When you start social dancing you might not know about modern jive freestyles. You might just be looking to learn how to dance. Maybe learn to dance for your wedding. Or you’ve been dragged along by a friend or partner under duress. But even after one modern jive beginners class you’re encouraged to get on the freestyle dance floor. Class night freestyles aren’t so daunting once you get over the worry that you can’t remember anything. But making the move from class night up to a freestyle only night can worry newer dancers.
My main take out is don’t panic and take things slowly if that’s what you want.
Take me for example. I’ve been social dancing for the best part of 10 years with 14 years of dance experience behind that. Modern jive freestyles didn’t worry me (dance wise) because I did salsa first. If you can dance at a salsa night, modern jive freestyles are friendly and easy to enjoy in comparison. But west coast swing….I’ve done a year of wcs before having my son, and have done another 9 months of lessons over the last year. But I’ve never been to a wcs only freestyle (excluding a weekender with a couple of friends). Even with that background and experience, I still have a perceived worry about the level of dance and my freestyle proficiency needed for a full freestyle. So I certainly feel the pain of beginner modern jivers.
How to make modern jive freestyles less daunting
1, Ease your way in gently
Don’t leave a class night after the classes. Try and dance with lots of different people and to different music
2, Visit other class nights
Don’t stick to what you know. Try other classes, stay for their freestyle sessions afterwards, and you’ll broaden your freestyle experience and meet more people you’ll see at freestyles in future
3, Go with a friend or two
If you know people who’ll be there, then you always know you’ll have a dance, and when sitting out you’ll have someone to talk to, if you’re worried about sitting on your own. My advice would be not to go in a big group though – it’s much harder for other dancers to approach a group to ask for a dance, than when it’s a single person sitting at the side. If you go as a group, don’t stay sitting with them the whole evening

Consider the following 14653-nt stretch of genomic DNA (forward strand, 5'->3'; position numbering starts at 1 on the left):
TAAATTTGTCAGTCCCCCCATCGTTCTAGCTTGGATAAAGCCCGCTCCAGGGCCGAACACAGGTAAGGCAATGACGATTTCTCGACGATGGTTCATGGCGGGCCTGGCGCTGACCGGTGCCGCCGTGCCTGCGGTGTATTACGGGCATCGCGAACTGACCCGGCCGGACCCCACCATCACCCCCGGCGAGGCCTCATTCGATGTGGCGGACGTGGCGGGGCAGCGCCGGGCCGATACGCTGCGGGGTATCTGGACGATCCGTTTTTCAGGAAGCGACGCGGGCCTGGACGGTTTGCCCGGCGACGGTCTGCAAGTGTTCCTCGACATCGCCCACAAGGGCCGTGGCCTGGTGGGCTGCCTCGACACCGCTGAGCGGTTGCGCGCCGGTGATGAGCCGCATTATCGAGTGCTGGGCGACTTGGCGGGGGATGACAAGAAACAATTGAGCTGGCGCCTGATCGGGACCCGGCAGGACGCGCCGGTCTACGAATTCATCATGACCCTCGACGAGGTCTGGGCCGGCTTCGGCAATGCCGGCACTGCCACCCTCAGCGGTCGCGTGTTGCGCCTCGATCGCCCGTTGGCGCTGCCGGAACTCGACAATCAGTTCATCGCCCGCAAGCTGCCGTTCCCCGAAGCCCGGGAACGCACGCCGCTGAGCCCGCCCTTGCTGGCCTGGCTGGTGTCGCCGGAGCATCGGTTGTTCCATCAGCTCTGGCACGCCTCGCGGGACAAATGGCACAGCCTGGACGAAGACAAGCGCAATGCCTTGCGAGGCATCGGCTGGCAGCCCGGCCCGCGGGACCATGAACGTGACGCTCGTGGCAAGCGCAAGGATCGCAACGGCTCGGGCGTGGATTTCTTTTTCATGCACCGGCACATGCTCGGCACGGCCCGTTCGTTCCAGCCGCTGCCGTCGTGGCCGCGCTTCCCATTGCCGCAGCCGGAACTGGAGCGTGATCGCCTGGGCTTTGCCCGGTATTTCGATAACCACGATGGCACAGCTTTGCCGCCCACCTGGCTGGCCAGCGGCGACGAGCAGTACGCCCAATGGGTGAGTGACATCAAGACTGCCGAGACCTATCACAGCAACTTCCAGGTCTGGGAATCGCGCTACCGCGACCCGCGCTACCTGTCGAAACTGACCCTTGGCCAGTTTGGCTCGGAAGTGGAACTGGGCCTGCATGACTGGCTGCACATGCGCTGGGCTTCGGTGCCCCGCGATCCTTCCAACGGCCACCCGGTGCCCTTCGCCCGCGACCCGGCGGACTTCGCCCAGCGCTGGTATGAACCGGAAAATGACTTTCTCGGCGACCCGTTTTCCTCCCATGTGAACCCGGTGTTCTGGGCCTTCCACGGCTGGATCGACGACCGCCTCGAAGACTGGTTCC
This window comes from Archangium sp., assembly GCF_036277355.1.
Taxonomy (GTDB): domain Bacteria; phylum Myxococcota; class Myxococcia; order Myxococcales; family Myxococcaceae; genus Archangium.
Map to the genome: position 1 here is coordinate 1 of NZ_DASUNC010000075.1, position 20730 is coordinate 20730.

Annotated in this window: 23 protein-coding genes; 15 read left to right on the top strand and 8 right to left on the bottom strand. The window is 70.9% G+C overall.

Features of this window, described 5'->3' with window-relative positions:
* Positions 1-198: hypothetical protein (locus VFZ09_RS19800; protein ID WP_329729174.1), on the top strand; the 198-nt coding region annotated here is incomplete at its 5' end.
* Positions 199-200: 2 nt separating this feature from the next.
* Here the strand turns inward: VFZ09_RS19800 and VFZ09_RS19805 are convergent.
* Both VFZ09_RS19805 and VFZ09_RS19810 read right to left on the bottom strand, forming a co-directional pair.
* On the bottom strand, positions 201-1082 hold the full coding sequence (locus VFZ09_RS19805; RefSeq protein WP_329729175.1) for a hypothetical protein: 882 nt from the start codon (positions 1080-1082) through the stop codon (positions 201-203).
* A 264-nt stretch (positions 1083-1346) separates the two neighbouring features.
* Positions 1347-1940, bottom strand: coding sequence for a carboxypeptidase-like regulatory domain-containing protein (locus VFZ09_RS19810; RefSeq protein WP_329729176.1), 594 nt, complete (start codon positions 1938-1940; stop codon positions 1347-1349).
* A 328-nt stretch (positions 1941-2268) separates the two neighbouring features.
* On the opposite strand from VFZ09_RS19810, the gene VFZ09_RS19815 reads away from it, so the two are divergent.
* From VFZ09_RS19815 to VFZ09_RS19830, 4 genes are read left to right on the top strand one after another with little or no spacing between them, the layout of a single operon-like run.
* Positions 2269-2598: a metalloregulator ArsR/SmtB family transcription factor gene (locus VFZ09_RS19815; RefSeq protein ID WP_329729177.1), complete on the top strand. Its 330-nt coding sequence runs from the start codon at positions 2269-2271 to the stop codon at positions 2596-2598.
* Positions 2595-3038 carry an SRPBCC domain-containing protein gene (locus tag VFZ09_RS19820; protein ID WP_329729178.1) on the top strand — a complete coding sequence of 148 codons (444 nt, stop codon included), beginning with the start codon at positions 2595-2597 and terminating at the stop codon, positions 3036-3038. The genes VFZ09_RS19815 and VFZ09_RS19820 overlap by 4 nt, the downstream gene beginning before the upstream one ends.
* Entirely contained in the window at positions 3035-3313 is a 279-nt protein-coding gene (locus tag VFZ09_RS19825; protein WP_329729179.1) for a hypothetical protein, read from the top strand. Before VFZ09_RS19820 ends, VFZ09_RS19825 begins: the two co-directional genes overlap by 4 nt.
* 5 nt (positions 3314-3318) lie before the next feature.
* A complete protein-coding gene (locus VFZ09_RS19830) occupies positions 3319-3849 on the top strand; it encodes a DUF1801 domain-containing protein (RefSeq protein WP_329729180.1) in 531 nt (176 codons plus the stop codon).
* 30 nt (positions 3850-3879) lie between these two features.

4, Don’t pressure yourself into dancing all night
Remember it’s social dancing so you can sit out and chat, or watch the dancing. Aim for a few dances with people you know, and maybe try and dance with someone new each hour you’re there.
5, Get used to asking people to dance
Confident people don’t sit out for long. If you’re ok about asking someone to dance, you will get to dance more frequently, especially if there’s a gender imbalance.
6, Research the type of music the freestyle will play
Some freestyles are themed around certain music genres, others play only main room music, some have 2 rooms, or the DJ plays main room earlier on then moves to slower more blues style later on. If you know what you enjoy and what to expect, you can practise listening to and dancing to those types of music. Or find another more suitable freestyle night.
You don’t have to go to freestyles straight away, go when you’re ready. But do practice dancing without just doing class moves. So practice mixing moves up, and getting confident about your repertoire.
8, Repeat the mantra
‘Freestyles are not scary places to be. I will get to dance. And I do know enough to give a dance partner a reasonable dance’. Confidence is a big part of people’s dance experience. People who are confident (without being arrogant) of their dancing ability will find it easier to go out and enjoy a freestyle.
How did you find the move to freestyles? What tips would you add?